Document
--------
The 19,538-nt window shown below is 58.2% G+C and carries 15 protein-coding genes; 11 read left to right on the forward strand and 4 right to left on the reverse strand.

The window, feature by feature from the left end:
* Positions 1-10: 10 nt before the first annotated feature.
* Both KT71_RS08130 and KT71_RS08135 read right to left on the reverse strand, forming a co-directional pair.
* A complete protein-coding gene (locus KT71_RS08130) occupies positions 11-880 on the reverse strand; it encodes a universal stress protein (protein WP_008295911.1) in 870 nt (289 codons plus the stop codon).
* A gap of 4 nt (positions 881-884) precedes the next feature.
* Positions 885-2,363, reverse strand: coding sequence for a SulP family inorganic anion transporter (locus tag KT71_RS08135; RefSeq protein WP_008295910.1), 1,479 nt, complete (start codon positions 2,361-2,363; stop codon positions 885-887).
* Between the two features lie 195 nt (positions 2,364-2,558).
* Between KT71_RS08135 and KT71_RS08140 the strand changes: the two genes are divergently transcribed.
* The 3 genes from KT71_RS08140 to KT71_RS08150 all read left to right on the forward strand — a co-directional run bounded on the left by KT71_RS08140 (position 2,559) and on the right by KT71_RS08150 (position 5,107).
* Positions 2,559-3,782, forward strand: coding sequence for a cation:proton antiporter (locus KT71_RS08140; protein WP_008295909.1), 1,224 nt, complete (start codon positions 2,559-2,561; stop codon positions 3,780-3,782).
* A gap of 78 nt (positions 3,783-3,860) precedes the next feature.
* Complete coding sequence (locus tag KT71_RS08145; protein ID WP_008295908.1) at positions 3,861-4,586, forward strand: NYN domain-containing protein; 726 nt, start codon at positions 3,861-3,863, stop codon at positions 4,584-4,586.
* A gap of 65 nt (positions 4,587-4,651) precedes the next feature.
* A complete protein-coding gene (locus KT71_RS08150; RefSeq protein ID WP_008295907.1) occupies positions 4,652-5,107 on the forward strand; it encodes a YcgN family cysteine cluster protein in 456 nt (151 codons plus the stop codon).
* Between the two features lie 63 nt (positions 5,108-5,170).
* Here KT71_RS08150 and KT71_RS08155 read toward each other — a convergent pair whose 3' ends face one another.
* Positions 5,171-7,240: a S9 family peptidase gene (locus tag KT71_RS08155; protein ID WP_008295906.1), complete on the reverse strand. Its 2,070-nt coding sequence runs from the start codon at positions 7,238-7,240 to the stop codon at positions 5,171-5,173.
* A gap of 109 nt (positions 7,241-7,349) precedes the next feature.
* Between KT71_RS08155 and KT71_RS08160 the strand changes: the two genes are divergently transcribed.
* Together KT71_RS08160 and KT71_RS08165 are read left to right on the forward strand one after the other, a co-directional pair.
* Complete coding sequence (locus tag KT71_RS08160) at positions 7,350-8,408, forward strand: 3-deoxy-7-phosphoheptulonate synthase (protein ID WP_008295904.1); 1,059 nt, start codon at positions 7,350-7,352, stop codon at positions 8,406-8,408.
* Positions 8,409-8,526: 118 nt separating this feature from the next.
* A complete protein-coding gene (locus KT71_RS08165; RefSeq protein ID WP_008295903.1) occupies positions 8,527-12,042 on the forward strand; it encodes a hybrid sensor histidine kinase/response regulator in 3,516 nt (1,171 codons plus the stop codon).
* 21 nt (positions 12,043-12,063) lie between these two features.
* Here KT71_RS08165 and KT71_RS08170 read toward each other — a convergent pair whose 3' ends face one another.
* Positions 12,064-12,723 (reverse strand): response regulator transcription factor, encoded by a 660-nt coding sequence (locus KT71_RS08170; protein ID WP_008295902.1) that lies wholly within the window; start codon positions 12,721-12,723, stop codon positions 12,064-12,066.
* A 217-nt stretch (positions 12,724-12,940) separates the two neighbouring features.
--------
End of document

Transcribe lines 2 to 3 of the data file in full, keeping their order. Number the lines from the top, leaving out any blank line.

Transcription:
The window, feature by feature from the left end:
* Positions 1-10: 10 nt before the first annotated feature.